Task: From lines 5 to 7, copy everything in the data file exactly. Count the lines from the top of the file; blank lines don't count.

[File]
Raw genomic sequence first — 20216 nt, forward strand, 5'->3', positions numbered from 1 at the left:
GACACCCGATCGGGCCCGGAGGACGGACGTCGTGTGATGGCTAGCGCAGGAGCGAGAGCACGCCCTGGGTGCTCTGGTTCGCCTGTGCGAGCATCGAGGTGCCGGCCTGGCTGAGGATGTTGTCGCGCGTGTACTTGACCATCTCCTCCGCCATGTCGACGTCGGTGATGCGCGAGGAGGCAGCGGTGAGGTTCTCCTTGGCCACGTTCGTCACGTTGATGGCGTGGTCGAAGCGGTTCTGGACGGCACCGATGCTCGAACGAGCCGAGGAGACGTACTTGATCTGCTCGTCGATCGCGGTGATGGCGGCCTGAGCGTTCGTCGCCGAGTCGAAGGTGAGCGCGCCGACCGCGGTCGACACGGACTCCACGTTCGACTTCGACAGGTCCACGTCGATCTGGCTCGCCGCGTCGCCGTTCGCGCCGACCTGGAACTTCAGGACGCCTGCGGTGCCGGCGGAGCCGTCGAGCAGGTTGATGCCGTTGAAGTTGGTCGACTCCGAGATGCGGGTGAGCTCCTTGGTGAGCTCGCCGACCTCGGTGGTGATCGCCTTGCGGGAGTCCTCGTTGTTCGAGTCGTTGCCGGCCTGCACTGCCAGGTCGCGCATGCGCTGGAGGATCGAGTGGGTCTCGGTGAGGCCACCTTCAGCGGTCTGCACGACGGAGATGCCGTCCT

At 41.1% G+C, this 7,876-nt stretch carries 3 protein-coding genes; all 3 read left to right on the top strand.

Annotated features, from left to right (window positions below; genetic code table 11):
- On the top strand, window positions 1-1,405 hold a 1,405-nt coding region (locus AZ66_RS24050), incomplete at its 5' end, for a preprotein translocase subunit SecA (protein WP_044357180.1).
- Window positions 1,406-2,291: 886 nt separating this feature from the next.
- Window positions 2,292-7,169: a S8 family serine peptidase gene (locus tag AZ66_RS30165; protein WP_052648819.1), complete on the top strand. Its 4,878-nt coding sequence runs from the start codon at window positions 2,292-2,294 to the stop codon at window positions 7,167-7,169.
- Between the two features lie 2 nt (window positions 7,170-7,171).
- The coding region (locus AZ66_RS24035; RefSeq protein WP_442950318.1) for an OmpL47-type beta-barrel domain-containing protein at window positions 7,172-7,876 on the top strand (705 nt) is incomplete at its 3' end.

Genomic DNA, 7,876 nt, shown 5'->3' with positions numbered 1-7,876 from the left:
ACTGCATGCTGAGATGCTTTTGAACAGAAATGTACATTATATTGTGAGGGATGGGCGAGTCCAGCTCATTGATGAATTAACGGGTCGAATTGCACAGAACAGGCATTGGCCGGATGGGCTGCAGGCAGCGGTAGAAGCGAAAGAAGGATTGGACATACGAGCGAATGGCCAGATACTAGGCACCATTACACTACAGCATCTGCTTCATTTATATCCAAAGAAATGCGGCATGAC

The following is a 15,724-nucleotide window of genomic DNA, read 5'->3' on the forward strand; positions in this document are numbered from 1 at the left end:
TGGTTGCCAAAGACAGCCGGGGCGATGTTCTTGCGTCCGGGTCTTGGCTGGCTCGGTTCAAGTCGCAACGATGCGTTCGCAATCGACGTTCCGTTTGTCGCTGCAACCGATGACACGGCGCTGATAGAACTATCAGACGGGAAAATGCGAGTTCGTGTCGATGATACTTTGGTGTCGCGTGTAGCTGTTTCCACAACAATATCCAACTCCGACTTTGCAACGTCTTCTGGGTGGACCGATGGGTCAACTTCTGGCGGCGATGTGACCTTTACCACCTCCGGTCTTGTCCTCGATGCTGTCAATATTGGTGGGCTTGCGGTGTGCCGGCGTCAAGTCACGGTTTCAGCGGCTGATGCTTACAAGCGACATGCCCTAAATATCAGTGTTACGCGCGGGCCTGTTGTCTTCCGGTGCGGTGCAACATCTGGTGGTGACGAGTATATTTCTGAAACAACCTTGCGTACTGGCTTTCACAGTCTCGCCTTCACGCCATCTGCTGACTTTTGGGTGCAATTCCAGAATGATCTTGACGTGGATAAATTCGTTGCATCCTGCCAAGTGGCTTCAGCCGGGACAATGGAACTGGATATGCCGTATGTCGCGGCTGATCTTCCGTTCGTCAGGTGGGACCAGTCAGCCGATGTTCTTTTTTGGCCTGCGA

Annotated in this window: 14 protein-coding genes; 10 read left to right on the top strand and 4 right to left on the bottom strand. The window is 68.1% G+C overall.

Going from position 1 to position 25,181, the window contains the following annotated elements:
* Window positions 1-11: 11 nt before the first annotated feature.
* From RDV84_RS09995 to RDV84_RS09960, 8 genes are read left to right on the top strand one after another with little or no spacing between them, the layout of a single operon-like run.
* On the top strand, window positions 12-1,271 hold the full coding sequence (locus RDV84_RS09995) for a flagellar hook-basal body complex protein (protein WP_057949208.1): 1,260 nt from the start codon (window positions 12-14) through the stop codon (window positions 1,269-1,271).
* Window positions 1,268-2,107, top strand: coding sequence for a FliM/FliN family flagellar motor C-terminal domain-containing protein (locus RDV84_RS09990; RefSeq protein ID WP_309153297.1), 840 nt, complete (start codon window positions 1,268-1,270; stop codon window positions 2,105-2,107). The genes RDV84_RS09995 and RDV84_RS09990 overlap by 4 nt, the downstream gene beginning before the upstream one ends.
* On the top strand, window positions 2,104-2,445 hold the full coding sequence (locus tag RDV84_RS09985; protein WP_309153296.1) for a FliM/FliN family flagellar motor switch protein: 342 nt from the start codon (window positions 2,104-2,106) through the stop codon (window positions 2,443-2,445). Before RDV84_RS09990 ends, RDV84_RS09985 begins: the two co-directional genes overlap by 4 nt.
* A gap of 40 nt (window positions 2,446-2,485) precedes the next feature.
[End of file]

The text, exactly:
- On the top strand, window positions 1-1,405 hold a 1,405-nt coding region (locus AZ66_RS24050), incomplete at its 5' end, for a preprotein translocase subunit SecA (protein WP_044357180.1).
- Window positions 1,406-2,291: 886 nt separating this feature from the next.
- Window positions 2,292-7,169: a S8 family serine peptidase gene (locus tag AZ66_RS30165; protein WP_052648819.1), complete on the top strand. Its 4,878-nt coding sequence runs from the start codon at window positions 2,292-2,294 to the stop codon at window positions 7,167-7,169.